If you own a business in 2022, and you are wondering why customers are not flying by the dozen into the door, you might be a victim of a poorly performing website, and people are not finding you on searches because of that. But, not all is lost, and that’s why you’re here. To figure out why your website is slow and how to fix it. So, let’s get to it.

Google has been warning about website performance, and how they would rank sites part based on its speed. Why? Because of user experience. As put by their developers, “When real users have a slow experience on mobile, they’re much less likely to find what they are looking for or purchase from you in the future.”

Ok, no big news there. Speed is a landing page factor for Google Search and Ad since 2018, with mandatory features like Parallel Tracking to measure users’ actions on your site while improving load speed. The first-world problem you should know about is this: users’ expectations increase as they are given a better choice by so many other sites. It becomes the new standard. You either keep up with it or be left for oblivion somewhere on the 10th page of search results. Have you ever been beyond the first? Most people don’t.

If you are not familiar with such a topic, this post will help you learn about the 6 main factors why your website is getting poor metric audits on GTMetrix.

There is a lot more to it than the eyes can see, all contingent on your website CMS of choice and the structure of your pages. Learn a few common tricks, implement yourself or hire a professional to do the job for you. Either way, if you are ranking nothing but an A and at the least 90% to 98% performance on your speed audits, it’s time to do something about it, pal! You won’t have a second chance.

1) Server

Your hosting is the most crucial factor that influences how fast things get to your users. We have sites on high-frequency servers that don’t use a caching plugin at all, only an image compressor and a nice server-level caching and CDN rules.

What we recommend to all our clients is to upgrade to a high-frequency VPS cloud server, with at least 2 cores CPU, and over 2GB of RAM. Or, go with a managed cloud service, which will provide peace of mind while delivering enterprise-level speeds for affordable prices.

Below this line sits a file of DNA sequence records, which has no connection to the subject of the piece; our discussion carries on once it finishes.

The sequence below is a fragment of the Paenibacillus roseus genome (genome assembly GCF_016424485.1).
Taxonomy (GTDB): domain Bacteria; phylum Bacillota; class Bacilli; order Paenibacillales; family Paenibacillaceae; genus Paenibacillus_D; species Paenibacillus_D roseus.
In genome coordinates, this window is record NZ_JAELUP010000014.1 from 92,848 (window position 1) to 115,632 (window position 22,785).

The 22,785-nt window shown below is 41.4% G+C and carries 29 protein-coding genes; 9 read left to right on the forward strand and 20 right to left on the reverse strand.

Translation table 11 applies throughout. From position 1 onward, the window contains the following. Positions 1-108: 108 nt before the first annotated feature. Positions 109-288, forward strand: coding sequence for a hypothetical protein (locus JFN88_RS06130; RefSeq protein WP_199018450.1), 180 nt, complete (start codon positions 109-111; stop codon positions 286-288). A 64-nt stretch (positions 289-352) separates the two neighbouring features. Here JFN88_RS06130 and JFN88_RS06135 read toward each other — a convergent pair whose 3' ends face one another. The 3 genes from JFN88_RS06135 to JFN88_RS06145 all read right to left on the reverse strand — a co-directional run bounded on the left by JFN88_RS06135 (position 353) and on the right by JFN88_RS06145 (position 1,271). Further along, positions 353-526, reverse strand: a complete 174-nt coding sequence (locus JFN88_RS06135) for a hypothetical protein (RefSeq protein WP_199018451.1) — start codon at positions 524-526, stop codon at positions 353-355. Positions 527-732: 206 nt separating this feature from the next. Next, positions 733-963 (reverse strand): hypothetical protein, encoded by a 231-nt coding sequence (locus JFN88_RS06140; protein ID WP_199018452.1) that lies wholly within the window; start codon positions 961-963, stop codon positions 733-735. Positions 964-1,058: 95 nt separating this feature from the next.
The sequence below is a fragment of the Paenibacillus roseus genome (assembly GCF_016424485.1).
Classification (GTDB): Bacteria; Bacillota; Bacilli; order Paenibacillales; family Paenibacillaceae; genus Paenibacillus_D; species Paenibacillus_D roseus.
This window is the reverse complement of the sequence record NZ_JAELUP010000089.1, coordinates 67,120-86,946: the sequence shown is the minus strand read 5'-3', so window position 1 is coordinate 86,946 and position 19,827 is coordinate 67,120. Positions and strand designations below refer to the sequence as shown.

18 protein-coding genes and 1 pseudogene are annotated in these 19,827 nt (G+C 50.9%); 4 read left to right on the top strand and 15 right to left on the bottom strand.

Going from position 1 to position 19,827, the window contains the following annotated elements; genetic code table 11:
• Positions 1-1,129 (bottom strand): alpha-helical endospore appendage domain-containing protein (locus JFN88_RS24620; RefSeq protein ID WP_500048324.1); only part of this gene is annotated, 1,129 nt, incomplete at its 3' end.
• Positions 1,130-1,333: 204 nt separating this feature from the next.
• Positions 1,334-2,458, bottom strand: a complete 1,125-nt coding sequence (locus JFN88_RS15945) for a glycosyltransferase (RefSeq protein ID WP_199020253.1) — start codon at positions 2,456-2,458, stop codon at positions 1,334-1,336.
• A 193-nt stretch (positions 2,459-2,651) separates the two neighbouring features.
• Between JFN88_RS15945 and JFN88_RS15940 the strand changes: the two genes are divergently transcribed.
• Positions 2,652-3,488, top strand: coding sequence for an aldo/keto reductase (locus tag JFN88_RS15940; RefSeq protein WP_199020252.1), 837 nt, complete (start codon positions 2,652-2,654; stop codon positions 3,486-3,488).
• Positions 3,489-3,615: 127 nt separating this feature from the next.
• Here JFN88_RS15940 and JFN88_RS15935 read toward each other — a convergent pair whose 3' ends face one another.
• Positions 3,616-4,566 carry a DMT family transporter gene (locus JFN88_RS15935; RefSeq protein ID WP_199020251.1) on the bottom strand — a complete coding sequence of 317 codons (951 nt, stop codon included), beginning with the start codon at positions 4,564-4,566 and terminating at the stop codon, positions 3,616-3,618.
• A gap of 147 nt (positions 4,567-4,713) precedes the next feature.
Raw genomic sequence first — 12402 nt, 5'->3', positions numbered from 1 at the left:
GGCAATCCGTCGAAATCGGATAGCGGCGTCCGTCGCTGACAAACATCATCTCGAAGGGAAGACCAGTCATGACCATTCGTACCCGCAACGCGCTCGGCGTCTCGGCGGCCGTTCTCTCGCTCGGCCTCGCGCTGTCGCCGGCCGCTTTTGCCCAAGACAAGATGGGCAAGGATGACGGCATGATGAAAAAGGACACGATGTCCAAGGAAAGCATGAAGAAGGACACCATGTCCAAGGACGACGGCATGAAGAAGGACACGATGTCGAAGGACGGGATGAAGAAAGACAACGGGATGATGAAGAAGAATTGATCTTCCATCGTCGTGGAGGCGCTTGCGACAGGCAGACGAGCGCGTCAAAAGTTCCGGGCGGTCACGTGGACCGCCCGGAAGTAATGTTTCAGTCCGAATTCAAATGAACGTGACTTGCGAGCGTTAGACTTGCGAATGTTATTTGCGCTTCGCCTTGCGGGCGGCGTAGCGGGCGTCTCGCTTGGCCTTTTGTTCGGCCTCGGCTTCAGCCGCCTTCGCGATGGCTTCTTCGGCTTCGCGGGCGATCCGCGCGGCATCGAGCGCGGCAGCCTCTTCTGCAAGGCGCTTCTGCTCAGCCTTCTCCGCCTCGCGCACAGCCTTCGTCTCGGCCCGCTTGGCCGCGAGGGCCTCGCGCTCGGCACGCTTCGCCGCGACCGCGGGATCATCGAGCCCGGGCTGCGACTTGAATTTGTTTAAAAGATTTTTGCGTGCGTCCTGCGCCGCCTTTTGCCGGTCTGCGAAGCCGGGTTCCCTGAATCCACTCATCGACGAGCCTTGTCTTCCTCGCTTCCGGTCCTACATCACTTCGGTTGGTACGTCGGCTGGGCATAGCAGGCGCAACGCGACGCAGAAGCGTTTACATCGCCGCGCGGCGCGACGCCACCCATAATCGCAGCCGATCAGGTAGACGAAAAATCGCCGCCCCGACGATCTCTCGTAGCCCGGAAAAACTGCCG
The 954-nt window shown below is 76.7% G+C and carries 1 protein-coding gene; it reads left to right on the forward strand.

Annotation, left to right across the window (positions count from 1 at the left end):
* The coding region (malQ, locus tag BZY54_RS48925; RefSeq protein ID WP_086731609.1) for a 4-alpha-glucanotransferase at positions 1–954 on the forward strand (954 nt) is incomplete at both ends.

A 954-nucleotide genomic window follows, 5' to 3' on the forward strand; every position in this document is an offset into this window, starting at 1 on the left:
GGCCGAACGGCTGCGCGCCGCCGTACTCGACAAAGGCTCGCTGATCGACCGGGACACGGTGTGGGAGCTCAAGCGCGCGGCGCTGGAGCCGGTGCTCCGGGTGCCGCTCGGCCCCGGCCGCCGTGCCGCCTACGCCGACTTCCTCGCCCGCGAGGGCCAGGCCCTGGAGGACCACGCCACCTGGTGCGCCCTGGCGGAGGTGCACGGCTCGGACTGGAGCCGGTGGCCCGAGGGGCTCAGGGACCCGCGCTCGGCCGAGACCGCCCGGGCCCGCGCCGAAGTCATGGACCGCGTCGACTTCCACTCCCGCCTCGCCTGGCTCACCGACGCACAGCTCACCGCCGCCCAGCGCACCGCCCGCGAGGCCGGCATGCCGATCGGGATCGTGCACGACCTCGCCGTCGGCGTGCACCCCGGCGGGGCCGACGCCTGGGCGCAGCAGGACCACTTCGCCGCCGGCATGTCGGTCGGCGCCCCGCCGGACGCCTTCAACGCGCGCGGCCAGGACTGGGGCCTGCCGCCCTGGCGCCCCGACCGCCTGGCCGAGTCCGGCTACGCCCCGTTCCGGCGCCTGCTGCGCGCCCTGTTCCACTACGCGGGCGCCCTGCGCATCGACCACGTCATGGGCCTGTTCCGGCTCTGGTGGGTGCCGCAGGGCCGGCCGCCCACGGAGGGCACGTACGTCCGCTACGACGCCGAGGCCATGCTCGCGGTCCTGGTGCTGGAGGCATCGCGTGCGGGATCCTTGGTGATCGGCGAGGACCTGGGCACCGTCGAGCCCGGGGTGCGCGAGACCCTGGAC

2) HTTP Requests

That has to do with how your website was built, which foundation was used to create your pages, and what current tools or plugins are possibly draining your resources.

If you use too many images on one page, you will run into server requests issues. But don’t start deleting and messing with your design just yet. There are options for every single scenario. Again, you just have to consider your CMS of choice.

3) Large Images

This goes without saying, but a site with properly compressed images is a must! Also, some websites (with high-traffics) require images to be delivered by a third-party service for smaller devices.

There are plugins for WordPress like ShortPixel that can run in the background and do bulk image compression for you. You have to know how to set it up, but once you figure it out, it’s pretty seamless. They even have a web version if you want to use their service manually.

Serving images optimized for device sizes is the next big step. There are many tools that handle that well. But, if we were to pick just one (and save headache and money), Cloudflare’s Pro plan is an all-in-one solution and fits most sites’ needs.

4) Scripts

There are 2 basic types, cookies, and applications. Cookies are all the marketing tools you need in order to attract and delight your customers. Everything should be managed in Google Tag Manager, and that also needs optimization in order to not block the rendering of your pages. Applications scripts are tools inside your website that should be tackled on a case-by-case scenario, in some cases removed and/or substituted for better ones.

5) Fonts

If you use too many font types, you are doomed to have a slow site. Fonts require server requests for each font-weight. We need to make some decisions and go with the ones that suit better your needs. Sometimes, avoiding Google Fonts and hosting only necessary ones yourself saves you a lot of resources. Even better, use a service that will store that at the edge for you.

6) CDN

Again, another must-have. There are free and paid CDN (Content Delivery Network) services. We will assess your website and advise you if you should invest further in it. All packages come with a basic FREE CDN setup via Cloudflare.

So there it is!

You now know why your website may suck (resources I mean) from your server too much. There’s definitely a ton more we didn’t cover, which will be coming soon to this blog.

If you need any help optimizing your pages, check our performing packages.

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